Many people were surprised when Israeli director Ari Folman, the creative force behind the award-winning, Oscar-nominated, animated documentary "Waltz With Bashir," declined to take a stand on Israel's most recent Gaza military offensive.
While on the awards circuit, which coincided with the Gaza assault, Folman sidestepped questions comparing his jarring film on Israel's responsibility for wartime atrocities in Lebanon to Israel's actions in Gaza.
Folman declined to draw any comparisons -- or make any distinctions -- between Lebanon and Gaza.
"How does it feel to have this film released in the United States just as Israel is at war again, this time in Gaza?" Folman was asked in an interview with The Washington Post.
"It's nothing of a surprise," Folman replied. "There is a constant conflict, you know, so it's always happening again. This film is always being updated. It is always relevant to current events."
"Do you think your film can do something to change the situation?" The Post asked.
"No," Folman said. "Film can build small bridges between human beings, but it can't change the world, change politics, change politicians, change decisions, change the majority of the support that the war has. No, it can't change anything."
His animator, Yoni Goodman, appears to have a different view.
Goodman has just released "Closed Zone," a 90-second animated short film about Gaza.
In it, a Palestinian in Gaza goes chasing after a blue bird, only to be turned back by imposing, massive hands as he approaches Gaza's borders.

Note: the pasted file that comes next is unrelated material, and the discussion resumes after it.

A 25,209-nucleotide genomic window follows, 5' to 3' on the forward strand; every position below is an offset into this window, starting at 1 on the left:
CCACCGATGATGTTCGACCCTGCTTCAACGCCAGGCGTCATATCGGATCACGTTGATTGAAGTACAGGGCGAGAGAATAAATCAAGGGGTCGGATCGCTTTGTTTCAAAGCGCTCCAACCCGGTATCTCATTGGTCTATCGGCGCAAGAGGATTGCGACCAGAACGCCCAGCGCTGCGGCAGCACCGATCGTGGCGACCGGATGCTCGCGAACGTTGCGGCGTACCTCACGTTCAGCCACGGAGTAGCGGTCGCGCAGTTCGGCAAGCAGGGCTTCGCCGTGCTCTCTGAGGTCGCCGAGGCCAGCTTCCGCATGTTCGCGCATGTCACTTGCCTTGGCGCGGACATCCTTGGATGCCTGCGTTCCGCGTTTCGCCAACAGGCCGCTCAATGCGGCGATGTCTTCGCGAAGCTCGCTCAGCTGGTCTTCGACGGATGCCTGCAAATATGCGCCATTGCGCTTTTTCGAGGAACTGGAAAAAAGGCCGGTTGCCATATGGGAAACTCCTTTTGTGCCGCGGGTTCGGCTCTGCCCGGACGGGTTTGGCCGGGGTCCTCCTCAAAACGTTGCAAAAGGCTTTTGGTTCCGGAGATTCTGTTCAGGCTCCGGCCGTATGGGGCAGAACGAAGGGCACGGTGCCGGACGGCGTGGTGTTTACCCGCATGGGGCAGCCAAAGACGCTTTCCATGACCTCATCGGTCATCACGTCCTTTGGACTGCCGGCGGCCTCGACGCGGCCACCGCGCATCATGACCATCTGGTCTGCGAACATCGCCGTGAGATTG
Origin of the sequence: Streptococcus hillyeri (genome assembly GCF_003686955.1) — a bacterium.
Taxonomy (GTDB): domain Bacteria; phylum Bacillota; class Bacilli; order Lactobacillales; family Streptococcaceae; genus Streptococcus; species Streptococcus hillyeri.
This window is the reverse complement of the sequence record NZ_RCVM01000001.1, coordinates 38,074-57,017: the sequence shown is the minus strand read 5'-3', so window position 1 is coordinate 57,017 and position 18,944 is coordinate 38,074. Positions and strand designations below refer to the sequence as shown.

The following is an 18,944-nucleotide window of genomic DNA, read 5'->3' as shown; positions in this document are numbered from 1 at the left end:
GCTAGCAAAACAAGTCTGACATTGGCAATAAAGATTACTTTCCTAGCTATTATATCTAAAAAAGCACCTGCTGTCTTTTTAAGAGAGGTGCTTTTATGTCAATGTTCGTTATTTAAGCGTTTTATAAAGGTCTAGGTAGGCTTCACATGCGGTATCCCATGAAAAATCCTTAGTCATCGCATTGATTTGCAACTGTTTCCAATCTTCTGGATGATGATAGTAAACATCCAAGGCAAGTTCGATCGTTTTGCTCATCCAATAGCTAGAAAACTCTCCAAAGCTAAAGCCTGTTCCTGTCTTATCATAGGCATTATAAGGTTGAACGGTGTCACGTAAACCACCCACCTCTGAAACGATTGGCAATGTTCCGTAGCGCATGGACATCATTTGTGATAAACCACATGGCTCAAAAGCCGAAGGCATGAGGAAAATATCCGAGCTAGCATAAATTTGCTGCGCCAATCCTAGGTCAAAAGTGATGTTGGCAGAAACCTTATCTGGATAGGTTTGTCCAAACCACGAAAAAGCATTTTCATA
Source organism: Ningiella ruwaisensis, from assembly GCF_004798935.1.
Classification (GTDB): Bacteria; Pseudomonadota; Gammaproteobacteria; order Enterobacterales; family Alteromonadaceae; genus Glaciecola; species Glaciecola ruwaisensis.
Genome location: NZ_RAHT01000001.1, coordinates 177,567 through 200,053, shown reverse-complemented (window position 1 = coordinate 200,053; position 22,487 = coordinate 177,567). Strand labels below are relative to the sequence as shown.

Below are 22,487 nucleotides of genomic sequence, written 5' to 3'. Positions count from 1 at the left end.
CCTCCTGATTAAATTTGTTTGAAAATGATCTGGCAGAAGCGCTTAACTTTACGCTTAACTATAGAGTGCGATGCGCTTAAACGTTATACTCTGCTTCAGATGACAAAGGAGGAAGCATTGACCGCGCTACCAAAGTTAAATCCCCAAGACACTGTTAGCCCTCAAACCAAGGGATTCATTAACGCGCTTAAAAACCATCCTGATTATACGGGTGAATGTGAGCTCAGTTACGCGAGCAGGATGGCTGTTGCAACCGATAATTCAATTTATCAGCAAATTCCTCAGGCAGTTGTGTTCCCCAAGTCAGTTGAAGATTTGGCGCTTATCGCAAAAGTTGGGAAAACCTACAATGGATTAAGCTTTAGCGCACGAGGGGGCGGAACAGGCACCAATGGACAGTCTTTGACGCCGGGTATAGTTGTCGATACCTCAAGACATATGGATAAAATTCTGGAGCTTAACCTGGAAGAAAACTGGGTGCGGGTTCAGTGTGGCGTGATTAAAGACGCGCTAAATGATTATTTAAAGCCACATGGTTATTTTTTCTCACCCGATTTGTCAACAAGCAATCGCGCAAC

The Palestinian watches rockets soar out of Gaza and hit an Israeli town. Then he is boxed in by the hands as he tries to escape from Israel's military counter-strike.
“It was important to me to create a human figure to whom everyone can relate," said Goodman. "I hope that when people watch the short, they will be able to detach themselves from their automatic associations of good and evil.”
Goodman created the film for Gisha, an Israeli human rights group that has long challenged Israel's policies towards Gaza, especially the restrictions imposed on humanitarian aid to the 1.4 million Palestinians living there.
"The war made this film a mission for me," Goodman said in a short companion video on "The Making of Closed Zone."
"We chose the medium of animation to try to get viewers to recognize the humanity of the residents of Gaza," said Gisha Executive Director Sari Bashi. "It is increasingly difficult to remind people that residents of the Gaza Strip are human beings who wish to raise children, to earn a living, to realize their dreams, both small and large."
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